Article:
Professional athletes, market innovators and artistic prodigies all have a longstanding tradition of magnifying their skills with expert coaching. Likewise, high-performing healthcare leaders are ideal candidates for individualized leadership growth.

Can “born leaders” succeed indefinitely?

While some are “born leaders” with innate charisma and good instincts, most leadership skills must be learned or refined, argues Roberta Sonnino, a physician writing for the Journal of Healthcare Leadership:

“Leaders who believe they can do it without any formal training often succeed for some time, but eventually will encounter critical situations they are not prepared to handle alone. Then they urgently seek the resources to help them succeed, often too late to salvage a career.”

When critical situations arise, finding help among peers can be tricky. “Every single person inside [your organization] has an agenda of some sort,” cautions Gretchen Gavett, editor for the Harvard Business Review, reporting on a Stanford University survey of senior executives. “This makes the coaching environment a rare and safe space to [work through issues],” she explains.

Every role change requires shifts in leadership

In some organizations, lingering misperceptions of leadership coaching as remedial can sabotage the growth of skillful leaders, especially as they rise to new levels of responsibility and influence. Every role change requires the leader to shift the way they lead, meaning self-awareness and intentionality are critical.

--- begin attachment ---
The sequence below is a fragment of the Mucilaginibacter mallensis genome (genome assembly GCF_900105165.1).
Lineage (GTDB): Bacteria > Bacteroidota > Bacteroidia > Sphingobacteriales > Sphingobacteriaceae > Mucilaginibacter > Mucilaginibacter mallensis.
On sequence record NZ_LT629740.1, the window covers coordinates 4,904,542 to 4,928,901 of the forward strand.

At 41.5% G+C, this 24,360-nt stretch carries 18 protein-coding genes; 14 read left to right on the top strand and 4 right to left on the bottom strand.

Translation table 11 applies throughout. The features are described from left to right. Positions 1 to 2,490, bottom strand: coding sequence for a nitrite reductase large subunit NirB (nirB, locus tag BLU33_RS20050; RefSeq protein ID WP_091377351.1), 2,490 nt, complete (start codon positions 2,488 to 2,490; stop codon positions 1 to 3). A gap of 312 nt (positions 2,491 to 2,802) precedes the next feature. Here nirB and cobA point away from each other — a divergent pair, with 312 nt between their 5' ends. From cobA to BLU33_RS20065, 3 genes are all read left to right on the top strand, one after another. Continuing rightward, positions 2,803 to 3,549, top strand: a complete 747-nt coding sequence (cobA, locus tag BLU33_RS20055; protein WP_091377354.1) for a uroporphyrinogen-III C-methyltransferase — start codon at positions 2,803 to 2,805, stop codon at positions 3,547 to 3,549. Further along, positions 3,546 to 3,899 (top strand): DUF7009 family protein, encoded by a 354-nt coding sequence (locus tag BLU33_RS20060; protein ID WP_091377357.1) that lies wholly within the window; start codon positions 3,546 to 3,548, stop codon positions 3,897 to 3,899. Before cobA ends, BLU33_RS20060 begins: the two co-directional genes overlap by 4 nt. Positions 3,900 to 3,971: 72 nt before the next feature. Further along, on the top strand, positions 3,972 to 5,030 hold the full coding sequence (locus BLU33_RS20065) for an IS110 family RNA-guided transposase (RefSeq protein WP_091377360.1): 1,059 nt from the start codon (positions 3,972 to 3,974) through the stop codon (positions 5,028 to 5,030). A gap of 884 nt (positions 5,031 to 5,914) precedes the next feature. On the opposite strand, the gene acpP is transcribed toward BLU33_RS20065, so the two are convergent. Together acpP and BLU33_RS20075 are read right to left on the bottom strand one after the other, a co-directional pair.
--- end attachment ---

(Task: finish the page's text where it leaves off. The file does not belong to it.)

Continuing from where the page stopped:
“Whether you’re a nurse, patient care coordinator, an administrator or middle manager, when you get promoted, almost instantly you will be expected to have new skills you didn’t have before,” argues Louise Weed, an instructor at the Harvard T.H. Chan School of Public Health and co-director of the school’s executive leadership program.

Far from punitive, coaching is a powerful skills enhancer that top performers have leveraged for ages in other industries. “There really is not a single top athlete who does not have a coach,” writes Gavett. “CEOs should not be insecure about this issue, and instead see coaching as a tool for improving their already high performance.”

Rather than a sign of weakness, seeking out a coach is “a key attribute of a superior leader,” Gavett concludes. “It could help make the difference between a good organization and a visionary one.”

Lee Angus
About the author

Lee Angus is the president of MEDI Leadership, an executive coaching firm which focuses solely on leadership development in the healthcare industry. Lee has nearly twenty-five years of consulting and coaching experience, with sixteen of those years being work with Healthcare Administrative and Physician Executives.

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